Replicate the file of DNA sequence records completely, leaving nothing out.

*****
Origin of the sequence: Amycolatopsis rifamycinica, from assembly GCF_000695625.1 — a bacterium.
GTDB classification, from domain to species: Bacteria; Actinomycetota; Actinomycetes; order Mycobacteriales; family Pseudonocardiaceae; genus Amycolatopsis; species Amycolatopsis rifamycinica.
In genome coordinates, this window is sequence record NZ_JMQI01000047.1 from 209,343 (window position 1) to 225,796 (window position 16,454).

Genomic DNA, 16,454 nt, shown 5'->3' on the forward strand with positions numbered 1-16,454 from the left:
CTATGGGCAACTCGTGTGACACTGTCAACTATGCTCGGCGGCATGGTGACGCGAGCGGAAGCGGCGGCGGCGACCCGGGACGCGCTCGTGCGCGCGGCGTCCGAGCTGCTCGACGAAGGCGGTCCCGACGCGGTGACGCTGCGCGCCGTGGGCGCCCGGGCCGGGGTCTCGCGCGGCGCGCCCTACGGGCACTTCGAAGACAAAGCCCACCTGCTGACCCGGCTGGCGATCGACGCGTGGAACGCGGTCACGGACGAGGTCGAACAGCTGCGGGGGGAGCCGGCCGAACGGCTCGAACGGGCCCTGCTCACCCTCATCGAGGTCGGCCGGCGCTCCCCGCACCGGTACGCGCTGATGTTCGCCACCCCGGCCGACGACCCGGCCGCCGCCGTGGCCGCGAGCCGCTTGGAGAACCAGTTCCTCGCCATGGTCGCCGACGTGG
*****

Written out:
Origin of the sequence: Amycolatopsis rifamycinica, from assembly GCF_000695625.1 — a bacterium.
GTDB classification, from domain to species: Bacteria; Actinomycetota; Actinomycetes; order Mycobacteriales; family Pseudonocardiaceae; genus Amycolatopsis; species Amycolatopsis rifamycinica.
In genome coordinates, this window is sequence record NZ_JMQI01000047.1 from 209,343 (window position 1) to 225,796 (window position 16,454).

Genomic DNA, 16,454 nt, shown 5'->3' on the forward strand with positions numbered 1-16,454 from the left:
CTATGGGCAACTCGTGTGACACTGTCAACTATGCTCGGCGGCATGGTGACGCGAGCGGAAGCGGCGGCGGCGACCCGGGACGCGCTCGTGCGCGCGGCGTCCGAGCTGCTCGACGAAGGCGGTCCCGACGCGGTGACGCTGCGCGCCGTGGGCGCCCGGGCCGGGGTCTCGCGCGGCGCGCCCTACGGGCACTTCGAAGACAAAGCCCACCTGCTGACCCGGCTGGCGATCGACGCGTGGAACGCGGTCACGGACGAGGTCGAACAGCTGCGGGGGGAGCCGGCCGAACGGCTCGAACGGGCCCTGCTCACCCTCATCGAGGTCGGCCGGCGCTCCCCGCACCGGTACGCGCTGATGTTCGCCACCCCGGCCGACGACCCGGCCGCCGCCGTGGCCGCGAGCCGCTTGGAGAACCAGTTCCTCGCCATGGTCGCCGACGTGG